Media Highlights – September 11, 2012
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Syria: ANHRI condmens the detention and the fabrication of charges of terrorism against a Turkish journalist – Arabic Network for Human Rights Information, September 9, 2012
ANHRI denounces, the detain Turkish photo-journalist “Junaid Unal” and the fabrication of charges against him.He was charged of belonging to an international terrorist organization. ANHRI calls the Syrian authorities to revile the place of the Jordanian journalist “Bashar Fahmi”, the reporter for Al-Hurra, who disappeared since entering the Syrian territory accompanied with Unal.
Also in Arabic at this link.
10 must-follow reporters on Twitter – The Daily Dot, September 10, 2012
Steve Herman: Herman is the Voice of America chief for the Korean peninsula and Japan. He was also the voice of the Japanese earthquake and Fukushima disaster, often tweeting stories and leads a full 24 hours before other news organizations. In a multilingual zone, it’s all the more challenging to understand what’s being discussed. Add to that the challenge of distilling it into 140 characters at a time and you have a serious test for any journalist at the best of times, let alone during an earthquake, evacuation, tidal wave, and nuclear meltdown.
A Jail For China’s Elite: Better Food, Beds, Cells – AP, September 11, 2012
Chen Xitong, deposed in 1995, went on a hunger strike to protest the poor food, according to a recent book by Yao Jianfu, a retired scholar who interviewed Chen. Yao said Chen was given a radio to listen to Voice of America and keep up with the outside world.
Media Citations of BBG Broadcasters
My Take on Xi Rumours – Sri Lanka Guardian, September 11, 2012
Radio Free Asia (RFA), which is funded by the US Congress, reported, inter alia, as follows on September 10 while discussing the various rumours under circulation: ” “China’s Internet censors on Monday blocked searches about vice-president and presumed leader-in-waiting Xi Jinping and the ruling Chinese Communist Party’s discipline czar He Guoqiang following rumors that they had been injured in separate car accidents….”
Bahraini opposition holds the government responsible for terrorizing marches – Islam Times, September 11, 2012
Mousawi said in a statement to Radio “Sawa” on Sunday, “The march, which was dispersed by Security Forces, was licensed and legal”, adding “Official rejected our march proposal 24 hours prior to the event, which in Bahrain is contrary to the law. A notification needs to be presented 48 hours before any public event or it is considered legal.”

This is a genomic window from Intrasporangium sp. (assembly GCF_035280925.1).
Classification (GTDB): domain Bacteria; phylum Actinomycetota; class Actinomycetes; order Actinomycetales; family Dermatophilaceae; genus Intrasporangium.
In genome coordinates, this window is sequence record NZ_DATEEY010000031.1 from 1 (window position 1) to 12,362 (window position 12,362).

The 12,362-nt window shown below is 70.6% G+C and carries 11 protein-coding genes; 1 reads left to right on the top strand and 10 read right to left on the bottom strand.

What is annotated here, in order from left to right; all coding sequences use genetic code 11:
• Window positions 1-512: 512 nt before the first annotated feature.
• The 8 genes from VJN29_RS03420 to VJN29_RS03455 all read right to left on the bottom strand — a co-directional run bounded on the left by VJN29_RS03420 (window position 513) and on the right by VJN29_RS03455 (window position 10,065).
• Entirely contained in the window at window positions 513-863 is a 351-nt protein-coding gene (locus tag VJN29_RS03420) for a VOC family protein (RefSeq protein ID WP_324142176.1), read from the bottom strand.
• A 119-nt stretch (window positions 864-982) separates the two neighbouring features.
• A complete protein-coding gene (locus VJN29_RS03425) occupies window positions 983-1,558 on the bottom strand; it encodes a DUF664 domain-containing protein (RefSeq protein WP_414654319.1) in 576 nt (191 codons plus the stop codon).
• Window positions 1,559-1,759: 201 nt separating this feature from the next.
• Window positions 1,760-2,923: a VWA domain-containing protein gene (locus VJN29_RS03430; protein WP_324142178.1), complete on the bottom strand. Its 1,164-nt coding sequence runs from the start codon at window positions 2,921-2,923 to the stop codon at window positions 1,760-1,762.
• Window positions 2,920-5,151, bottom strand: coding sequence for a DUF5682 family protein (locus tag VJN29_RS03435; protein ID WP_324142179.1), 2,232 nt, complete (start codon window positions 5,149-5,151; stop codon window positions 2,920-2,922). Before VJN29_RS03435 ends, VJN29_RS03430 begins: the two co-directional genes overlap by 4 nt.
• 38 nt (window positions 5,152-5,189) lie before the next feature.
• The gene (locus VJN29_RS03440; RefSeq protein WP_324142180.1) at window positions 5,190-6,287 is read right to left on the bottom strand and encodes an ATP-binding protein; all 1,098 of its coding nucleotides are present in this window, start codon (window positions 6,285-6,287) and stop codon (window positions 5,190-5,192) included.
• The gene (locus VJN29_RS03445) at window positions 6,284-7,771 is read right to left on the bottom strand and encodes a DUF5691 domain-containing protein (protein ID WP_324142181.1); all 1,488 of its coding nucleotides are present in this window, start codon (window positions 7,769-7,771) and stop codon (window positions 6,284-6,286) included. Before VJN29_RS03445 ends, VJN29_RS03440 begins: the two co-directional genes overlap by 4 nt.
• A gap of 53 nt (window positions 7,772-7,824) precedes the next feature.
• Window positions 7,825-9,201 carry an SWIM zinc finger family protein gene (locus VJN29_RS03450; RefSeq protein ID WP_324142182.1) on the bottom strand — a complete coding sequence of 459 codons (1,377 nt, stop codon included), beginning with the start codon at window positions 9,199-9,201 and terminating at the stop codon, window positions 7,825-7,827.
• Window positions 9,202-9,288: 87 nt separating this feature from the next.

Out of the darkness: After surviving Aurora shooting, recent SU graduate refocuses on the future – Syracuse Daily Orange, September 11, 2012
Barton would have arrived in Russia next week, on Sept. 21, and then flown from Moscow to the town he’d be teaching in, Kazan. He admits he was nervous about flying between the two cities, since Russia holds the world’s worst air safety record. Seven Russian plane crashes killed 121 people this year, according to a Sept. 12, 2011 Voice of America article.
Chinese flag again seen replaced by Tibetan in Karze County school – Tibetan Review, September 11, 2012
A Chinese national flag flying on a pole in the Dzachukha Woenpo township elementary school in Sershul (Chinese: Shiqu) County of Karze County, Sichuan Province, was again seen removed and replaced with a Tibetan national flag on Sep 8 morning, reported Radio Free Asia (Washington) and others Sep 9 and 10.
32 dead in Kenyan tribal revenge – UPI, September 10, 2012
Friday’s attack was believed to be revenge for an August raid by the Pokomo tribe that left more than 50 people dead in a long-running dispute over grazing land and water, Voice of America reported.
Probe started in 16 preachers’ deaths – UPI, September 10, 2012
Eight Malians and eight Mauritanians were killed at the Diabaly checkpoint in the Segou region while on their way to a conference in Bamako, Mali’s capital, Voice of America reported.
SMS containing ‘dollar’ suppressed in Iran – Middle East Online, September 10, 2012
Iran’s currency plunged nearly eight percent to a new record low against the dollar on Monday, but the dramatic drop was being suppressed within the country on mobile phone text services and some exchange websites.
Turkey puts 44 journalists on trial for terrorism and backing pro-Kurd group – The Guardian, September 10, 2012
The first hearing of Turkey’s biggest trial against members of the press has started, involving 44 journalists. Thirty-six of those have been in pre-trial detention since December, facing terrorism charges and accused of backing the illegal pan-Kurdish umbrella group, the KCK.
Facebook’s China problem – Fortune, September 10, 2012
Facebook’s most immediate hurdle in China is a communist government that limits free speech and allows officials access to company data. In return for a license to operate, Chinese companies are required to employ censors at their own expense. It’s a stipulation other American consumer Internet companies face as well.
The World Wide Web, by the Numbers – The Atlantic, September 5, 2012
Tim Berners-Lee’s vision for the World Wide Web was predicated on two core ideas: universality and connectivity. But now that the web has been around for a generation — and, you know, changed the world, revolutionized information, etc., etc. — how has it actually been adopted? Is the web, its obvious success notwithstanding, ultimately living up to its vision and its potential?
Dear CPJ: Some malware from your ‘friend’– CPJ, August 30, 2012
We talk a lot about hacking attacks against individual journalists here, but what typifies an attempt to access a reporter’s computer? Joel Simon, CPJ’s executive director, received an email last week that reflects some characteristics of a malware attack against a journalist or activist.